He would dig the potatoes and fill that bin for the winter, there were a LOT. He would plant a 50 pound bag each spring of seed potatoes. Mom would can 100 quarts of tomatoes, 50 of green beans, and make all kinds of other canned goods. She would hang a sheet across the front of the shelving unit. We had a light bulb down there and a small window. I was terrified to go down there as there were spiders. But when we had tornado warnings which was often, guess where you would find me.

I kept begging hubby to build me one but he said impossible in Houston. The water table is to high and its just plain to hot. Well, guess what? Our new house has a full basement, I'm so excited. I'm going to either use the room by the stairs where they have a freezer for my "root cellar" I will have hubby put a door on the room to keep it cooler then the rest. The canned goods may have to be on racks out in the room though. I haven't looked that closely to see where I'm putting what yet. But it has to be better then here. I was able to keep potatoes and onions for awhile on the tile floor in our laundry room. I have a couple of boxes of hard squash in there now but its just to warm for it. I"m very excited about gardening next spring as we have 4 acres, BUT there is a BIG deer problem so not sure how I will deal with that. In one corner of the yard I want a beehive, and down from it blackberry bushes and some fruit trees on the upper corner. Probably have to build out all around them. Also apple, grapes, and peach, we have them here and the squirrels eat them all. I hope my garden will do well, I'm looking forward to canning a lot. Going to have hubby fix me up a summer kitchen outside somewhere so I don't have to take the mess inside. There are also mature walnut and pecan trees. The yard was absolutely full of them. Hubby said the walnuts will have to be picked up as they will damage the mower or break windows. The bottom of the siding was beat up, we think because of them and the lady replaced it.

I hope things go well, but I'm really worried about fighting the deer.
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Re: Building a Root Cellar

Postby FarmGirl » Tue Sep 04, 2012 8:36 pm

Horse fence or tall cattle fence will slow down the Deer, chicken wire at the bottom slows down the rabbits. Tin can lids on fishing line slows down the birds, tin cans hooked onto thin wire so they as noisy like wind chimes slows down the deer.

Fighting deer can be dangerous, they will paw you or poke you with a horn. I find it is better to shoot them first then fight them. F.G.
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Re: Building a Root Cellar

Postby PatrioticStabilist » Tue Sep 04, 2012 9:01 pm

My gal friend from high school has sent me pictures of them. They have herds of them in their fields, can't figure how they have any crops left.

They had to build wooden framing outside some trees they planted to keep the deer from eating them. Here I really don't have varmit problems other then keeping the dog out of the garden and he isn't bad. I also had chickens and they helped keep the bugs down.
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Re: Building a Root Cellar

Postby quieteaglefeather » Tue Dec 25, 2012 1:32 am

When I set to build a root cellar, I laid out all the costs and found that the cheepest per sq ft. was and is a 'shipping container'. I bought an 8' x 8-1/2' x 40' long container for $3,500. Had it delivered 250 miles away for $350.00 and had gravel put in the bottom of the excavated hole, cost: $650.00 I then shored it up 2' in from the sides going from front to back at 4' intervals. You must use true 4" x 4" posts, do not use two 2x4's nailed together(they do not hold the 2' of dirt and clay on the roof). Before you bury it, weld a 4" - 6" vent near the back end about the 30' mark and have the vent pipe come straight up out of the ground about 3' and then curve down to about 2-1/2' away from the ground with a very fine mesh over the end of the vent-the vent will be facing to the ground so the birds can not land on it and 'poop' in the hole and the mesh is too small for snakes and mice. The front doors and the only thing I did not bury, and have a dug-out for my truck to back down right up to the doors to unload. The doors are water and air tight so no rodents can get in. All total, it coast me ust under $5,600.00 and well worth it.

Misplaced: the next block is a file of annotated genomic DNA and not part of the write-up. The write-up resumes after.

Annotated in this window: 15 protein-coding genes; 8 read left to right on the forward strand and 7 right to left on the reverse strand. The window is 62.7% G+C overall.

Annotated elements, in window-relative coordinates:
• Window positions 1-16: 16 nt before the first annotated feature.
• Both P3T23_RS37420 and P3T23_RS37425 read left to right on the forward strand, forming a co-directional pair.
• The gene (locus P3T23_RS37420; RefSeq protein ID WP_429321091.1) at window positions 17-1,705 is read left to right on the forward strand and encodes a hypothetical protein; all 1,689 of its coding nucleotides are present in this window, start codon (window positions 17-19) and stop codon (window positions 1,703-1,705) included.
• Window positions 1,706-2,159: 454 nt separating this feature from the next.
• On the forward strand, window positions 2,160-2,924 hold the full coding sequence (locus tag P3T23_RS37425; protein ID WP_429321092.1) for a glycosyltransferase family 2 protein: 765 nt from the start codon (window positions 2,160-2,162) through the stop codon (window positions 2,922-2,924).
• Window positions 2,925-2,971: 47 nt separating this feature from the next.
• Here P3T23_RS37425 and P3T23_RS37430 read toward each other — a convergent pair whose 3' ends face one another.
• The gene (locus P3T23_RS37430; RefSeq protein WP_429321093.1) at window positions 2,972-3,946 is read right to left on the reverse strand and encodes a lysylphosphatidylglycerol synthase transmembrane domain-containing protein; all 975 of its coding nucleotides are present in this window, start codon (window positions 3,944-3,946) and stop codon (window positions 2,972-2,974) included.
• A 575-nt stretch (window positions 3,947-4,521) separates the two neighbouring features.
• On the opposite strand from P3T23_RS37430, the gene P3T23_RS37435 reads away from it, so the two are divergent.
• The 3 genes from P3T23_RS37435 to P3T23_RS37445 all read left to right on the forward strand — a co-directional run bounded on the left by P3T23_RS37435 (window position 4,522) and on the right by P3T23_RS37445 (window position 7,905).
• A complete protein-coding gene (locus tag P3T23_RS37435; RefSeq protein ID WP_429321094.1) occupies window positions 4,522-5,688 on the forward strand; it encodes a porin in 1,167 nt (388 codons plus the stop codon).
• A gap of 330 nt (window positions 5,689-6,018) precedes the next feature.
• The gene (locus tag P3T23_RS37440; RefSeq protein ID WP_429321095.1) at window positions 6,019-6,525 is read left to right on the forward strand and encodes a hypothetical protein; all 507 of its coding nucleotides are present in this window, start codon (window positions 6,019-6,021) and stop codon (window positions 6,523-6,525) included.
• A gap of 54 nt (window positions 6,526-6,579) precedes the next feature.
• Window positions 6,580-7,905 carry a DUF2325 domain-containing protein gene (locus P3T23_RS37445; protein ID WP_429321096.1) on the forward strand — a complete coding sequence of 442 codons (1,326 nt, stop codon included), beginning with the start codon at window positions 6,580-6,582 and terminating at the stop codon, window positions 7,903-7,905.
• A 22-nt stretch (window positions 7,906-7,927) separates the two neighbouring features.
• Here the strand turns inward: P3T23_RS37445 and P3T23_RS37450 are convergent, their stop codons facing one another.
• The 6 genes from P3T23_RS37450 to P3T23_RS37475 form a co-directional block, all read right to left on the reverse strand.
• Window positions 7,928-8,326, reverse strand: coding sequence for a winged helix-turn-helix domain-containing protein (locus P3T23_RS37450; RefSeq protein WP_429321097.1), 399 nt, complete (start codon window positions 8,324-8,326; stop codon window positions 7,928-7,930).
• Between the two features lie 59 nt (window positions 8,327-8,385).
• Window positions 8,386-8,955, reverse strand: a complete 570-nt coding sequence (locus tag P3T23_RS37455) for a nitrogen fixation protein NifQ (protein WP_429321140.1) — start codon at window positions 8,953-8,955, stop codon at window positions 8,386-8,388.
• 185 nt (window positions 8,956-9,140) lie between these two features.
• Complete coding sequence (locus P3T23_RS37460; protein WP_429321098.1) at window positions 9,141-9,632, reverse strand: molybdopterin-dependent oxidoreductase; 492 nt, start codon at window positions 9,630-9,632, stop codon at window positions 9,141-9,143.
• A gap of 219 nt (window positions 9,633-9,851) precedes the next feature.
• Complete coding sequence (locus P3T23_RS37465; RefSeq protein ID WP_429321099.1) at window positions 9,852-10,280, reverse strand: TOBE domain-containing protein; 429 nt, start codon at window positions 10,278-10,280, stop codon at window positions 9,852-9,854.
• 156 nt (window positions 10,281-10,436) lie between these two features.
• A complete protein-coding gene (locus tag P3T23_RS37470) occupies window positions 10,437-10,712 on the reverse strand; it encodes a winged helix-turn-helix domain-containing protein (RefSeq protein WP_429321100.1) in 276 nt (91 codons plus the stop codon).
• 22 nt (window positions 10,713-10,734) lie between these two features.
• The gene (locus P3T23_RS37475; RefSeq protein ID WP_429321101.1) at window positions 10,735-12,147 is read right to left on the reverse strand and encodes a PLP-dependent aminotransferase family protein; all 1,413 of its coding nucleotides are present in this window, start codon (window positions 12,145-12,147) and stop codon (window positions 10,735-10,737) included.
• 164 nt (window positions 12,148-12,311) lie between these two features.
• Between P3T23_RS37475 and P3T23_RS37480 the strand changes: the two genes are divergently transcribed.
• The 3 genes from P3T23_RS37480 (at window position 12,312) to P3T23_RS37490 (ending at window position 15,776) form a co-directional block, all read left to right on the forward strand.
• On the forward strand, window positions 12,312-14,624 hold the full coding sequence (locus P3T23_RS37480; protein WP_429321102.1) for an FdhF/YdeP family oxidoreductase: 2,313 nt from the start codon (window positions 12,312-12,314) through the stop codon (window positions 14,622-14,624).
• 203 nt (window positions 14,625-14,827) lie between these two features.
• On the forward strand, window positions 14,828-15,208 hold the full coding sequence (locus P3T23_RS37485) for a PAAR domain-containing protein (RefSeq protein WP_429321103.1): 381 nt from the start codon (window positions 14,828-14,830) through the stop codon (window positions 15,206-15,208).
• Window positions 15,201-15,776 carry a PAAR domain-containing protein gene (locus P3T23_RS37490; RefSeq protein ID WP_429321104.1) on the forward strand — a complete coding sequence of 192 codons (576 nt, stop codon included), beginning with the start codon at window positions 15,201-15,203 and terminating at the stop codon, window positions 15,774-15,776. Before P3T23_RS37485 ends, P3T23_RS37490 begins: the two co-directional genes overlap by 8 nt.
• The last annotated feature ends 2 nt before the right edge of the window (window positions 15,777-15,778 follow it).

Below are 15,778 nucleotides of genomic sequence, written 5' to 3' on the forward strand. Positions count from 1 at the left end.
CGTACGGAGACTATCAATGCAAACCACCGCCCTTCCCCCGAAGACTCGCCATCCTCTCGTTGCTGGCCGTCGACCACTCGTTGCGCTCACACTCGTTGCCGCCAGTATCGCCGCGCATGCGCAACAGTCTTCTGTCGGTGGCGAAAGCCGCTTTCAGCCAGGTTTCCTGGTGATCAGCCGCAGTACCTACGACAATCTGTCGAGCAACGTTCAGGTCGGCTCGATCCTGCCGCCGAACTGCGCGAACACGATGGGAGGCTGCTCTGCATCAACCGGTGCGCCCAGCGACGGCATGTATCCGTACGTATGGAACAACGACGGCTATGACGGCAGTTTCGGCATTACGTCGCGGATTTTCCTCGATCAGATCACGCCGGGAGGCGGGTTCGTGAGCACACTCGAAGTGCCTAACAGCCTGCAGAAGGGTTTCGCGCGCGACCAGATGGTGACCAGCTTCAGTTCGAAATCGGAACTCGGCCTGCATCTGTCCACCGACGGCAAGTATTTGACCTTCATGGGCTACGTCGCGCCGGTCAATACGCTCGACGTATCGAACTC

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Re: Building a Root Cellar

Postby TheLight » Wed Dec 26, 2012 12:03 pm

quieteaglefeather wrote:When I set to build a root cellar, I laid out all the costs and found that the cheepest per sq ft. was and is a 'shipping container'. I bought an 8' x 8-1/2' x 40' long container for $3,500. Had it delivered 250 miles away for $350.00 and had gravel put in the bottom of the excavated hole, cost: $650.00 I then shored it up 2' in from the sides going from front to back at 4' intervals. You must use true 4" x 4" posts, do not use two 2x4's nailed together(they do not hold the 2' of dirt and clay on the roof). Before you bury it, weld a 4" - 6" vent near the back end about the 30' mark and have the vent pipe come straight up out of the ground about 3' and then curve down to about 2-1/2' away from the ground with a very fine mesh over the end of the vent-the vent will be facing to the ground so the birds can not land on it and 'poop' in the hole and the mesh is too small for snakes and mice. The front doors and the only thing I did not bury, and have a dug-out for my truck to back down right up to the doors to unload. The doors are water and air tight so no rodents can get in. All total, it coast me ust under $5,600.00 and well worth it.
quieteaglefeather


Please post pics of your bracing! I've been looking in to doing this, and thought I would have to go with steel for the load. I'd love to see how this was done.
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Re: Building a Root Cellar

Postby Here2Learn » Wed Dec 26, 2012 10:19 pm

I seem to remember seeing on one of these prepper shows or on one of the websties where a guy dug out a whole and poured concrete walls on three sides and then backed an old school bus into it. Would something like that work for a root cellar? I mean brace the top and put a foot or so of dirt up there. Also, would it being open to a ramp on one side still keep the temp constant or would you have to have all four sides in the dirt and cut a drop entrance in the roof? Would love to have such a thing, but right now I could probably afford the paper and a pencil to draw up the plans ;)